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For their own good
Fifty years ago, they were screwed-up kids sent to the Florida School for Boys to be straightened out. But now they are screwed-up men, scarred by the whippings they endured. Read the story and see a video and portrait gallery.
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Doctor dead in possible suicide
A native of the Dominican Republic, he was successful, jovial and charitable.
By CATHERINE E. SHOICHET
Published July 17, 2007
Photo of the Dr. Socrates Francis, who was found dead in a Brandon home that he owned at 510 Vintage Way.
TAMPA - As a highly paid anesthesiologist, Socrates Francis had all the symbols of success, including several homes and a Hummer.
Friends and colleagues said he helped others before he helped himself. They knew him as a humble man with a passion for charity work in his native Dominican Republic.
The 51-year-old anesthesiologist was found dead Friday after an apparent suicide, although the Sheriff's Office has not yet completed its investigation and released few details. Deputies discovered the body in a Brandon investment home Francis owned.
News of the doctor's death stunned many in the Tampa Bay medical community.
"He was a very jovial person. He was always happy," said Dr. Alfred Hess, an orthopedic surgeon who worked with Francis at Tampa General Hospital. "He didn't seem like anything bothered him much."
Francis taught at the University of South Florida and worked at several Tampa Bay area hospitals for Florida Gulf-to-Bay Anesthesiology Associates.
"He makes sure to take care of the patients like they're his family members," said Dr. Devanand Mangar, president of the group. "He's a doctor's doctor."
Between cases, Francis frequently collected medical supplies to donate to hospitals in the Dominican Republic. He organized a recent mission trip to the country for local doctors. His passion was persuasive.
"He said, 'These children have nothing. You've got to go over there,' " Hess recalled. "'You've got to show the doctors there how to do this stuff.' "
Francis had a home in the Dominican Republic, friends said, and he owned three in eastern Hillsborough County, where he had lived since 1999.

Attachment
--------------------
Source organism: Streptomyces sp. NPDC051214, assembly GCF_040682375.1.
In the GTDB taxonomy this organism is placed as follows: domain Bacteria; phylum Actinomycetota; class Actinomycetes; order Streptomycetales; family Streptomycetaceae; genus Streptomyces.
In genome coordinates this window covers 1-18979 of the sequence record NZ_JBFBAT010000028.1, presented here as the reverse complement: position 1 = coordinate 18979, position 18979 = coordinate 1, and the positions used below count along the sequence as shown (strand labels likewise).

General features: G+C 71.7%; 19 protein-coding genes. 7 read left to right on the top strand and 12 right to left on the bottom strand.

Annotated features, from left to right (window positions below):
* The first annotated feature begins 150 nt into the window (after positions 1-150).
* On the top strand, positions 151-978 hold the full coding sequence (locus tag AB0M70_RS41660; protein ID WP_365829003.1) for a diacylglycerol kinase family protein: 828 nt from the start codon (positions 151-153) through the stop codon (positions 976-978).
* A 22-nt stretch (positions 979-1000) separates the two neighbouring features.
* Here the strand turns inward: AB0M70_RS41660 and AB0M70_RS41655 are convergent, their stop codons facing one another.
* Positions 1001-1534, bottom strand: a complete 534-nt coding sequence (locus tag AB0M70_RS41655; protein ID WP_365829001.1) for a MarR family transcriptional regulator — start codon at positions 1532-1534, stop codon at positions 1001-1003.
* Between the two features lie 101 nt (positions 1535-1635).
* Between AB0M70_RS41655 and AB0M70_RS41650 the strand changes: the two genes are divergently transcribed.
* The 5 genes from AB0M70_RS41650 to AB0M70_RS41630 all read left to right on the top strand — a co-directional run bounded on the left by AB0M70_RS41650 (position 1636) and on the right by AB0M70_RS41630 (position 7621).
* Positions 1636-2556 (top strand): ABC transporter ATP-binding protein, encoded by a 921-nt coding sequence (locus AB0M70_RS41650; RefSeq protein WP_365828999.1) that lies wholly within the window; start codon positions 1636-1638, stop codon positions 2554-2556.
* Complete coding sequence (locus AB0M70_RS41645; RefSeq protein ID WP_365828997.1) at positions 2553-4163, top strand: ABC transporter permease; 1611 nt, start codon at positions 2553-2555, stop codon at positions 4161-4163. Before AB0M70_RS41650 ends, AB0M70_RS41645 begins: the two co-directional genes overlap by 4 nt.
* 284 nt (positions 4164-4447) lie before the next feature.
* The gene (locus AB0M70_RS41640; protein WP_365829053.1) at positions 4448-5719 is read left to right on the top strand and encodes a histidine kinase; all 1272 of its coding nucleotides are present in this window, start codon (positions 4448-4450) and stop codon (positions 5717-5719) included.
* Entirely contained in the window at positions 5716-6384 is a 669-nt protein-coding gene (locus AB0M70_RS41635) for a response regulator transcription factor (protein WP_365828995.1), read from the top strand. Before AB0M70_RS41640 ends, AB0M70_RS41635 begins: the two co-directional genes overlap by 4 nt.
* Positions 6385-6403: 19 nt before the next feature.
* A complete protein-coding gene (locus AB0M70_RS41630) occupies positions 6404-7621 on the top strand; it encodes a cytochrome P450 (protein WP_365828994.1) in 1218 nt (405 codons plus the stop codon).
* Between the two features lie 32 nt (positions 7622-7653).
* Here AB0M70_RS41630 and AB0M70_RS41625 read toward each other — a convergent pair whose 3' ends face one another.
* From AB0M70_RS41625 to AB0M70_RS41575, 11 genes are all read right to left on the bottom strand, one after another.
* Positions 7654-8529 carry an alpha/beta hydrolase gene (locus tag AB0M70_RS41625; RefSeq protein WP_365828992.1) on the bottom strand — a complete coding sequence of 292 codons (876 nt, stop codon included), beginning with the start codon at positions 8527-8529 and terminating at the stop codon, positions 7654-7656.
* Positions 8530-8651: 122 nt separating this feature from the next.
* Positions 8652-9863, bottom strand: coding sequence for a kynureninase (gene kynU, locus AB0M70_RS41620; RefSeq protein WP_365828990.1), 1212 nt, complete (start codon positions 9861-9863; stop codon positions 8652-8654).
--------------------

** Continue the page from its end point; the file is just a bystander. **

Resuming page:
He purchased a 2,700-square-foot home in Valrico for $208,300 in 2000. Amid the booming real estate market of 2005, he bought two more parcels in a gated, 32-home Brandon subdivision called the Vineyard and paid more than $1-million to build two houses on Vintage Way.
Then the market slowed.
"I knew he was having some financial difficulties," said Steve Bristol, a real estate agent who sold Francis and his wife the Valrico home where they lived for seven years.
Francis' wife, Rosanna, could not be reached by the Times.
Recently, Bristol said, the couple moved to one of the Vineyard homes. They put the Valrico house up for sale, then took it off the market and decided to refinance, Bristol said. Francis was found in the second Vineyard home, at 510 Vintage Way.
Records show that over the past six years, he took out nearly $2-million in mortgages on the three homes. But none of the lenders had initiated foreclosure proceedings.
According to court records, Francis was scheduled to appear in court last week in a child support case involving his 13-year-old son. In a financial affidavit, he said he earned $25,000 monthly.
But the doctor told friends of his humble beginnings.
"He didn't know English when his family moved to New York," Hess said. "So he got a job cleaning toilets to support himself."
He earned a medical degree in the Dominican Republic in 1983 and later transplanted his medical career to Boston. He researched HIV and tuberculosis at Boston's Department of Health and Hospitals and completed his anesthesia residency at Boston University's medical school.
In 1994, Harvard doctoral candidate John Chittick praised Francis' outreach work in a dissertation.
Reached at his Massachusetts home Sunday, Chittick, now a counselor to adolescents, said he remembered Francis well even though they hadn't spoken in more than a decade.
"He was a very modest man," Chittick said. "He's not a flashy guy. He's very hard working. He had an excellent reputation."
Funeral services will be held Wednesday from 5 to 9 p.m. at the Gonzalez Funeral Home, 7209 N Dale Mabry Highway, Tampa.
Times staff writer Colleen Jenkins and Times researchers John Martin and Angie Drobnic Holan contributed to this report. Catherine E. Shoichet can be reached at firstname.lastname@example.org or 813 661-2454.